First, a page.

The Department for Work and Pensions (DWP) will start a small-scale pilot with open source software on up to one thousand desktop PCs, sometime within the next twelve months, a spokesperson for DWP confirmed today.
The spokesperson could not give any more details on the kind of open source it is considering.
The pilot was reported by IT news site Computer Weekly on 1 December. It quoted Mike Truran, customer delivery director at the department, who announced the open source test while speaking at a conference. Truran explained that the DWP had not yet moved to open source on the desktop because the department relied heavily on proprietary database and spreadsheet applications. “If the pilot works we will take it forward.”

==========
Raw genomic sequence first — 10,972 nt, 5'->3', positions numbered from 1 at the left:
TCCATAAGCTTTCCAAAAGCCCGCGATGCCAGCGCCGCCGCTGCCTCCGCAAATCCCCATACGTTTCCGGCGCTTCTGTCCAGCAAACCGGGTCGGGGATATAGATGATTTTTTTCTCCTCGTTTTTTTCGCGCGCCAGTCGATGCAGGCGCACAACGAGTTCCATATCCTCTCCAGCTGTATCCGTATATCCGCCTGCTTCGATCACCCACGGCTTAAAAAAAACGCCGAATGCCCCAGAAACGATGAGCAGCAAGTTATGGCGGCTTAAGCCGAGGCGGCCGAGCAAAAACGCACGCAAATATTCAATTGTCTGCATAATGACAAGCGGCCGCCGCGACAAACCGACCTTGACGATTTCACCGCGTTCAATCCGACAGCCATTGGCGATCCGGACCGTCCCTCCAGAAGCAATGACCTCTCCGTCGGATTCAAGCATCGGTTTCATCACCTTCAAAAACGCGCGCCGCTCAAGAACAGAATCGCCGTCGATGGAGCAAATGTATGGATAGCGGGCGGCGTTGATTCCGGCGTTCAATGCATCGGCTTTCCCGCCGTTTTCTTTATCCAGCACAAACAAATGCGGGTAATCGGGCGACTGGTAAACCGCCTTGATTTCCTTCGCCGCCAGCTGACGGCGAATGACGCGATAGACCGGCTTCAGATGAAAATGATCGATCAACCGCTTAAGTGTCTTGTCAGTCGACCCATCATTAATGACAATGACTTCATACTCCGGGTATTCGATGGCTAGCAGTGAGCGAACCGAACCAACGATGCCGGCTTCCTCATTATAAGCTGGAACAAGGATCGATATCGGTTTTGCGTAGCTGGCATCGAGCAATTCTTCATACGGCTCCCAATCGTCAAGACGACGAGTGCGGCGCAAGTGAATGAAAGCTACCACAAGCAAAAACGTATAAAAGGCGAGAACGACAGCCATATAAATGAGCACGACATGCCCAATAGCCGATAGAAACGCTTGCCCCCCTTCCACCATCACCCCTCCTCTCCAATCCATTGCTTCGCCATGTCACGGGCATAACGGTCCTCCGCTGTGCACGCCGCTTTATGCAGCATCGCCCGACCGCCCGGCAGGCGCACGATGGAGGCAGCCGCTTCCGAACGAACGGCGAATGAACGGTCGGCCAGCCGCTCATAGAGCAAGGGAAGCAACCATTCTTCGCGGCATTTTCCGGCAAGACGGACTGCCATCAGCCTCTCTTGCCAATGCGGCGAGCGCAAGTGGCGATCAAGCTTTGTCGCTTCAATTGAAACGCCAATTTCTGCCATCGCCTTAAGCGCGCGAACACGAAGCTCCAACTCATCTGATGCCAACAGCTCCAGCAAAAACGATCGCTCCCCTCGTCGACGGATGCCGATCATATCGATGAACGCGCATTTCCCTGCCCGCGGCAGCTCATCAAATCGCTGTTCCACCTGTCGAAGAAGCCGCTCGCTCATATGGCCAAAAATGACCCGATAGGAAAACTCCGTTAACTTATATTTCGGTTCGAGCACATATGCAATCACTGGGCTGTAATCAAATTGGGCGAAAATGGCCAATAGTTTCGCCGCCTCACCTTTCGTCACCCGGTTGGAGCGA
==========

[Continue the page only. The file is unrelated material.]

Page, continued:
According to the Computer Weekly, Truran believes that if the DWP can work with open source applications, other UK government departments will find it hard to ignore it. The site quotes Truran: “There will always be exceptions, but it will be very difficult for other departments not to comply.”
The pilot at the DWP will be one of the bigger open source desktop implementations in the UK to date. Other examples of UK public administrations that use this type of software on a large scale include Transport for London, Red Hat Linux for the public transport payment system. A second example would be the police, using Linux for part of its databases. A third example is the city council of Bristol. It uses for instance OpenOffice on all of its 55,000 desktop PCs and is considering moving to an open source email server system.